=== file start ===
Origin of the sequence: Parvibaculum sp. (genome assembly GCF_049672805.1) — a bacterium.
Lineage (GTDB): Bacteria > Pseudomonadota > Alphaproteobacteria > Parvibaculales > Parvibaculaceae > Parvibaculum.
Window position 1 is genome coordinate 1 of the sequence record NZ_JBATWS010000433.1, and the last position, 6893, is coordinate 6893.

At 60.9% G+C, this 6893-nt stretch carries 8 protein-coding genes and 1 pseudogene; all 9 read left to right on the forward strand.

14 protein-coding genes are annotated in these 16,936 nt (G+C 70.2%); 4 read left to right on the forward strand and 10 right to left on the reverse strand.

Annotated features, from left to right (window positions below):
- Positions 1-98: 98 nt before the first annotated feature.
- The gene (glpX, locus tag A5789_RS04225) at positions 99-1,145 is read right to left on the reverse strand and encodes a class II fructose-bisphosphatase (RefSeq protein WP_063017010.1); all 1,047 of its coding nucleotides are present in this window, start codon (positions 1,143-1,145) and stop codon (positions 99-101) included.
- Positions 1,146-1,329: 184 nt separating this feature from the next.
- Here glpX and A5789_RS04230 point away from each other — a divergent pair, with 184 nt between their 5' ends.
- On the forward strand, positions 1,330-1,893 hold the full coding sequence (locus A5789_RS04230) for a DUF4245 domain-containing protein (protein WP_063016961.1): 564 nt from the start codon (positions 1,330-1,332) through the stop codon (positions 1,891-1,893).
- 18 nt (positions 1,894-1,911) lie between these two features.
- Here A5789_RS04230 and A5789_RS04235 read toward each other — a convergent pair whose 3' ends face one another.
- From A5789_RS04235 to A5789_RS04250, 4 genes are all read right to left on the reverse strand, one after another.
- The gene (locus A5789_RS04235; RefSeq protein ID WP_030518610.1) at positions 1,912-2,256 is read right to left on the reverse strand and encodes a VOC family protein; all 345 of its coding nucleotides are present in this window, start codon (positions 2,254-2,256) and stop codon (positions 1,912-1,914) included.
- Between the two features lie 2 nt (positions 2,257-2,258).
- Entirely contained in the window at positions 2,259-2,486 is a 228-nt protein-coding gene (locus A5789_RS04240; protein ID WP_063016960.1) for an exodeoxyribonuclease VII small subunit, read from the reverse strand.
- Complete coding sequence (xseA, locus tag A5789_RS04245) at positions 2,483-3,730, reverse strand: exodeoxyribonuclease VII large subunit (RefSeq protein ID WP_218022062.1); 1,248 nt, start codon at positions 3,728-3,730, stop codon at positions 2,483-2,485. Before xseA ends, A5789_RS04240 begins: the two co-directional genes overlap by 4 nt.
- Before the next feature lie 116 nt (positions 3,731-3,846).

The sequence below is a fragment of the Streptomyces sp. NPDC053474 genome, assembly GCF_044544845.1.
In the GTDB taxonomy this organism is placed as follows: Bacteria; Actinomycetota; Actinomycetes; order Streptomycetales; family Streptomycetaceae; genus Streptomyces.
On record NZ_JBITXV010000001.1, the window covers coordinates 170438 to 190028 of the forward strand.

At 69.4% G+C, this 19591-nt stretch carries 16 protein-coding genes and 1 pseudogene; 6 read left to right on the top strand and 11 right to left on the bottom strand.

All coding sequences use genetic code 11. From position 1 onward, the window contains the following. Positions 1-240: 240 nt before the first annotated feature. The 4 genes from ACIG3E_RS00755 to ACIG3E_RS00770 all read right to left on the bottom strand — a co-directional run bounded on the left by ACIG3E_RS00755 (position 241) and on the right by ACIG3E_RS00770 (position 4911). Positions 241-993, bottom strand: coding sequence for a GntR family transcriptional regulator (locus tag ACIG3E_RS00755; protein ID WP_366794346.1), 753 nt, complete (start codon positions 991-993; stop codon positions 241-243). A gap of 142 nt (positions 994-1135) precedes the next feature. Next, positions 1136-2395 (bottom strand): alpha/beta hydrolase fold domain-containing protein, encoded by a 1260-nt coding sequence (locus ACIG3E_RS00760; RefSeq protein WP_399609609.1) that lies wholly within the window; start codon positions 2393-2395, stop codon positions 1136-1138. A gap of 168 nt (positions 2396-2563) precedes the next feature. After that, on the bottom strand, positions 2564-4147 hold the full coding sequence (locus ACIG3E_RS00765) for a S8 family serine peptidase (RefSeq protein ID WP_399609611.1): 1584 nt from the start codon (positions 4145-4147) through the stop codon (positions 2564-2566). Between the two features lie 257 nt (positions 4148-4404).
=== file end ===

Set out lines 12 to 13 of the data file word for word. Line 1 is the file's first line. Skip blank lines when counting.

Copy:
- 18 nt (positions 1,894-1,911) lie between these two features.
- Here A5789_RS04230 and A5789_RS04235 read toward each other — a convergent pair whose 3' ends face one another.